Thursday, March 20, 2014

On Why I Blog

A long time ago (over 10 years!) I started my first blog -- the first one mainly about my own thoughts, at least. That particular handmade blog is mothballed now, but I'm still writing as you can see. Why? Since I haven't blogged here since last summer I thought it would be good if I revisited that subject.

Here's how I explained it back then, and it's still mostly true:
To paraphrase a famous Frenchman, "Reader, you have on your screen an honest Blog."
I got on the Internet early and have published some writing here. But not much of it was about me personally. The reason was simple: I figured, who wants to hear about me? And I suspect I was right.
But recently (this'll sound pretentious, incidentally) I was reading Montaigne's Essays. Although he's a Great Book of the Western World TM now, he began as an obscure bureaucrat of only moderate accomplishments. Retiring early to his chateau, he started writing what's supposed to be the world's first book entirely about the author as a way to escape depression. The reason this wasn't boring, I think, was because in examining himself, he ended up examining our common human-ness.
From that I learned that, although there isn't much value in reading about me, there may be some in reading about humanity itself -- into which I am one of 6 billion windows.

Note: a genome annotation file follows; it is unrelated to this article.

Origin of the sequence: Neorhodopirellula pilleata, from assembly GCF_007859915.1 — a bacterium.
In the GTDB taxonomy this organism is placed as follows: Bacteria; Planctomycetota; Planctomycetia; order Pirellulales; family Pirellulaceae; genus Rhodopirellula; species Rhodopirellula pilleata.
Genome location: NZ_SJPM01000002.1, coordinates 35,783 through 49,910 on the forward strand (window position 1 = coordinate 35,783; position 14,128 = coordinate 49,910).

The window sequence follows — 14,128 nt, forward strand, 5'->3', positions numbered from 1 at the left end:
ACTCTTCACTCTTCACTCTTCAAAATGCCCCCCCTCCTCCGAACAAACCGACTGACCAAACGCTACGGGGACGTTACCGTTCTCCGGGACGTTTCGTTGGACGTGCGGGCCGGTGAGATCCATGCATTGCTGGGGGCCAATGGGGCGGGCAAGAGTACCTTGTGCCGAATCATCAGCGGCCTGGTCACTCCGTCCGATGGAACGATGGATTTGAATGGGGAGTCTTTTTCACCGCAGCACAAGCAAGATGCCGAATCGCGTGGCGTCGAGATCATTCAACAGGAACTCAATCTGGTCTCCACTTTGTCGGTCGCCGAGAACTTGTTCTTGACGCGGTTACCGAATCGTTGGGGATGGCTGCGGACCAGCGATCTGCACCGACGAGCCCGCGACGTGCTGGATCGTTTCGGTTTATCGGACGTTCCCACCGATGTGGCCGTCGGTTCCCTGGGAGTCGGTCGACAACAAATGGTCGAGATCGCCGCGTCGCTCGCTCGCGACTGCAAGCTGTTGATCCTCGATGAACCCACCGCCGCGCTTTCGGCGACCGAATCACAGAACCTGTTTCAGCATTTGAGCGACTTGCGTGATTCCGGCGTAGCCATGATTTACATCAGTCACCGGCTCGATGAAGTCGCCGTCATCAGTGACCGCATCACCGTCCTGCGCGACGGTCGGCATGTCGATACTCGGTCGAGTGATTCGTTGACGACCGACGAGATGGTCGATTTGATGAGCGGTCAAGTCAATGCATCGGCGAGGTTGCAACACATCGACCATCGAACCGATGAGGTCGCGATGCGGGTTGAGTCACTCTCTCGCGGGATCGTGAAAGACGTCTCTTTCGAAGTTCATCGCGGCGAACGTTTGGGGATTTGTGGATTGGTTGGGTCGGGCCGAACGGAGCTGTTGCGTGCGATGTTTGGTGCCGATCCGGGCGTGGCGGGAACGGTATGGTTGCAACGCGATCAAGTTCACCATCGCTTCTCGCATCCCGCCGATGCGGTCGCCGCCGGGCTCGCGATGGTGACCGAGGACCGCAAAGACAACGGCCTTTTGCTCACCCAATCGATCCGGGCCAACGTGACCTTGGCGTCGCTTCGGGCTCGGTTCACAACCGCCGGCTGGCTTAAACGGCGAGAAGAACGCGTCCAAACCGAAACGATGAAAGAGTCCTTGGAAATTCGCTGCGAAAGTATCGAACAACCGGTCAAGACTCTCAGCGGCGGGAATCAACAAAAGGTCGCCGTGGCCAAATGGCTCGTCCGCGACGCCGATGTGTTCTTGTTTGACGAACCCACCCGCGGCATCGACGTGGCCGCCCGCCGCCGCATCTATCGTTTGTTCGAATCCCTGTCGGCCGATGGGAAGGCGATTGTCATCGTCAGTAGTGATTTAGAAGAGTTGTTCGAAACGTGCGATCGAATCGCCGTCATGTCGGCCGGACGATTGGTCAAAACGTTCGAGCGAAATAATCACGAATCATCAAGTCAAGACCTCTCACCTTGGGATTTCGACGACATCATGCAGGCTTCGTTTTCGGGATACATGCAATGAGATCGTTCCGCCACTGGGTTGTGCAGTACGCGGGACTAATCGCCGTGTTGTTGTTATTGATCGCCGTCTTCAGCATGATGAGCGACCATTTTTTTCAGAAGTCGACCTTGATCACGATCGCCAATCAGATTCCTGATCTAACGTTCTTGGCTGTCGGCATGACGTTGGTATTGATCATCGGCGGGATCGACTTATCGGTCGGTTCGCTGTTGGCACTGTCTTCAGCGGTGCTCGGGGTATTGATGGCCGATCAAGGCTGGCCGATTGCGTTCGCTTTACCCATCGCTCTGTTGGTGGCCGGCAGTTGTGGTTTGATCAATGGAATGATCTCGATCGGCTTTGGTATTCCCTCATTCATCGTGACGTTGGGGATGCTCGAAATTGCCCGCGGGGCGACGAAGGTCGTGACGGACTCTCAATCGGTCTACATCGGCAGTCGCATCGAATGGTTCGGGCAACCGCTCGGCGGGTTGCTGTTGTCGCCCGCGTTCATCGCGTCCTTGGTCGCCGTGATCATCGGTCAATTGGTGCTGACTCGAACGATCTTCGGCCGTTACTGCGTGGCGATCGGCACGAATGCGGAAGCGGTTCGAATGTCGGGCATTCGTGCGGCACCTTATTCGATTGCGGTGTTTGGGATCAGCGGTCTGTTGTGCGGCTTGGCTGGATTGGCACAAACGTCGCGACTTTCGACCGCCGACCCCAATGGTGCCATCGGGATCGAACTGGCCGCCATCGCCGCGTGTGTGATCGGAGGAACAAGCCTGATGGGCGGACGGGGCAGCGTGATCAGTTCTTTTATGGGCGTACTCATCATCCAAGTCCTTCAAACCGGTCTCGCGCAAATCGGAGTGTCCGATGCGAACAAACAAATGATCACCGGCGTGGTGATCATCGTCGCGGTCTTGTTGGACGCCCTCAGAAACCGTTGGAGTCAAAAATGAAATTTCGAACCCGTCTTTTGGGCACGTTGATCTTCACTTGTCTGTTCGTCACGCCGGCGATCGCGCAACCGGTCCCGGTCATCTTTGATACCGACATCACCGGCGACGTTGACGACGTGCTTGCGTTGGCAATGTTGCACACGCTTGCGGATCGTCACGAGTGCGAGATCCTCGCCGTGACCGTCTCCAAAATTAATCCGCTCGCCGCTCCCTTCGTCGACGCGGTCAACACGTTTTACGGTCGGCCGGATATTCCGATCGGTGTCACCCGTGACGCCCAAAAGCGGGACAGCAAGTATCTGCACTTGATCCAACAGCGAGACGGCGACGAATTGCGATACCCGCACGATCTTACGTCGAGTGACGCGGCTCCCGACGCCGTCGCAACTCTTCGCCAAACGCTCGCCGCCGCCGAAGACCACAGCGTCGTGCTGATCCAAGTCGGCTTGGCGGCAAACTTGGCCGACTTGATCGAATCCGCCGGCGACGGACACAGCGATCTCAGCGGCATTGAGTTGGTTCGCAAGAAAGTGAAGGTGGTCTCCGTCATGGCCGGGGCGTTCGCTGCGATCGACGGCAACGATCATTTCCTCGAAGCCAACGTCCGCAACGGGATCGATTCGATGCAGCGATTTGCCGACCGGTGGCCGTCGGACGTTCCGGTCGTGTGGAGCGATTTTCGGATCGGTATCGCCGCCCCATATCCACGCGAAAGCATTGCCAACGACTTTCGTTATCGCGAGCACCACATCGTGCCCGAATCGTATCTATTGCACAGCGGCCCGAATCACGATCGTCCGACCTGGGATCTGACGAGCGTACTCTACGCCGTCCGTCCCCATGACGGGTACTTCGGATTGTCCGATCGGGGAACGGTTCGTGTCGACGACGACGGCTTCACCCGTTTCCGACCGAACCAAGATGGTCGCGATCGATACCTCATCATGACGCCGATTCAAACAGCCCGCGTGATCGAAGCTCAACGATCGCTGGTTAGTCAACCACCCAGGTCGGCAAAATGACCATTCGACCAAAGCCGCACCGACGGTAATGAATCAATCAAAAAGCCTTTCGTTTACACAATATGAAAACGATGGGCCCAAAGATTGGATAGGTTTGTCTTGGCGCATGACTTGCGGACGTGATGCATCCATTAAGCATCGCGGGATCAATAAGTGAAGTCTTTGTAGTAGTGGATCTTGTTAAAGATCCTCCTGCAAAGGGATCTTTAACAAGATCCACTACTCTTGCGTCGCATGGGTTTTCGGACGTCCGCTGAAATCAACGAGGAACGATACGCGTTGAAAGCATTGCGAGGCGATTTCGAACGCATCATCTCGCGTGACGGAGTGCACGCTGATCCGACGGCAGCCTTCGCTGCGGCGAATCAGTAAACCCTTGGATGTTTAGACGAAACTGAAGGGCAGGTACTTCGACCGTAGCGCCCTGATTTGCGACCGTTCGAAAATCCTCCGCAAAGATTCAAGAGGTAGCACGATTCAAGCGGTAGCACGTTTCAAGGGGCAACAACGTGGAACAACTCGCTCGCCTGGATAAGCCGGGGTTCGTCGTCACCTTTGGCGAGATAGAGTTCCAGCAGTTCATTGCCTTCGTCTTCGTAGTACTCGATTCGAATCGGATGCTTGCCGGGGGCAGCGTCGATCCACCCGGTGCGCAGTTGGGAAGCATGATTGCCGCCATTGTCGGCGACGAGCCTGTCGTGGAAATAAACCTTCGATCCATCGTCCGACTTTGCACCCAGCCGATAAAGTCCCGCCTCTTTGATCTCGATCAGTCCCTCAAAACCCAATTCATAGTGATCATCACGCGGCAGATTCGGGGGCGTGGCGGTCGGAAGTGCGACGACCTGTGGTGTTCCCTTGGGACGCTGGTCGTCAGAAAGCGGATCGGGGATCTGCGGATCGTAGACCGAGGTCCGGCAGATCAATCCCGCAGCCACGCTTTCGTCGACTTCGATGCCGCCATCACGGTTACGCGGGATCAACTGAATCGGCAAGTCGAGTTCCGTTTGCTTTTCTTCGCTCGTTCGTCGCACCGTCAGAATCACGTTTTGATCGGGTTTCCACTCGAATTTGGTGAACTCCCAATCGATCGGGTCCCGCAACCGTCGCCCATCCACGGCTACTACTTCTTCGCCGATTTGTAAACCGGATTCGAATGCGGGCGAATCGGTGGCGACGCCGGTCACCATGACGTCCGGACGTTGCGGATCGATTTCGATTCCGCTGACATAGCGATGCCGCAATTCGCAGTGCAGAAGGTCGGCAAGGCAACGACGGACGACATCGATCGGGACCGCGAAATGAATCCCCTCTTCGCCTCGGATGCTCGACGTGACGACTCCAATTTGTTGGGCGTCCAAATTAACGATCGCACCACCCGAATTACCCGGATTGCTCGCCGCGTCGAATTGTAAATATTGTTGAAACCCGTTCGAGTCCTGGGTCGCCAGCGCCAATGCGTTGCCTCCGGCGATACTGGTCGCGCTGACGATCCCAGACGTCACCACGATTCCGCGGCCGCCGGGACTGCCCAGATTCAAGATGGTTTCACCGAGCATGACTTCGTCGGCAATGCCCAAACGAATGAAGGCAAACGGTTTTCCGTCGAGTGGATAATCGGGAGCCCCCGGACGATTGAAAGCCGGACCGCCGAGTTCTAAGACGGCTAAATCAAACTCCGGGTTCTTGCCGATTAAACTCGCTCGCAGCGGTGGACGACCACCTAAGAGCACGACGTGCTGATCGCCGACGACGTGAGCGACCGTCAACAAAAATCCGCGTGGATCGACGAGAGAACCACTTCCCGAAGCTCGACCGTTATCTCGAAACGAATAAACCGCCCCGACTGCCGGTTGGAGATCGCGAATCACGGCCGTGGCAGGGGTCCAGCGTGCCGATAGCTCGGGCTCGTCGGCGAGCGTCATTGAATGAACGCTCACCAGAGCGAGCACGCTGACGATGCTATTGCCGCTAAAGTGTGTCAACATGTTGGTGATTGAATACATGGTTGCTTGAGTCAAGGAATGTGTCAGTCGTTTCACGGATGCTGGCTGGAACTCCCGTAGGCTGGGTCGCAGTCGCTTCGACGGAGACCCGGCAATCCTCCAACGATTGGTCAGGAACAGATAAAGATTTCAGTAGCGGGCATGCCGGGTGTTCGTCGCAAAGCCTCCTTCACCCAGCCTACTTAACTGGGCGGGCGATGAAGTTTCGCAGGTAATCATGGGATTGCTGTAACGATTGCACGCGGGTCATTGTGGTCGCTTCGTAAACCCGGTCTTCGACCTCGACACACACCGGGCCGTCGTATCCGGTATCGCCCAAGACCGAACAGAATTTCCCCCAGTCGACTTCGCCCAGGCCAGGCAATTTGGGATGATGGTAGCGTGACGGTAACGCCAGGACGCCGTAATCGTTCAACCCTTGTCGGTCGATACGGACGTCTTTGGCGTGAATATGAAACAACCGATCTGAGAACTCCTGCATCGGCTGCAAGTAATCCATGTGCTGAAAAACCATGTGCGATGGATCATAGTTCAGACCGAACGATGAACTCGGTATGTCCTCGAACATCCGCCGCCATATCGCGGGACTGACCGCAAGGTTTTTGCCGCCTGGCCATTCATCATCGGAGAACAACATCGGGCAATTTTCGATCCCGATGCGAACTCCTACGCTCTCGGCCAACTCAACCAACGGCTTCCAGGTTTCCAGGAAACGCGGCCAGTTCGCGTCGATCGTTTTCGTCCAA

Montaigne, inventor of the essay
I'm blessed (cursed?) with being interested in everything and have always had a compulsion to write about it all. When I stop writing it's usually because I am overwhelmed with that question, "Who wants to hear about me?" When I start again it's because I'm overwhelmed with the thought, "So what? I really need to write."

Blog experts always say that to have a successful blog you have to concentrate on just one thing -- a niche -- and become the go-to blog on that subject. Then you'll have traffic galore and maybe write a book on your blogging escapades someday.  But this is not that. I've never been able to do that; it's too boring.

People used to keep what was called a Commonplace Book where they kept all the little bits of information they found and thought were important. This is where I put all those things I'm interested in, all those items that pass through my brain.

And now, on with the show.

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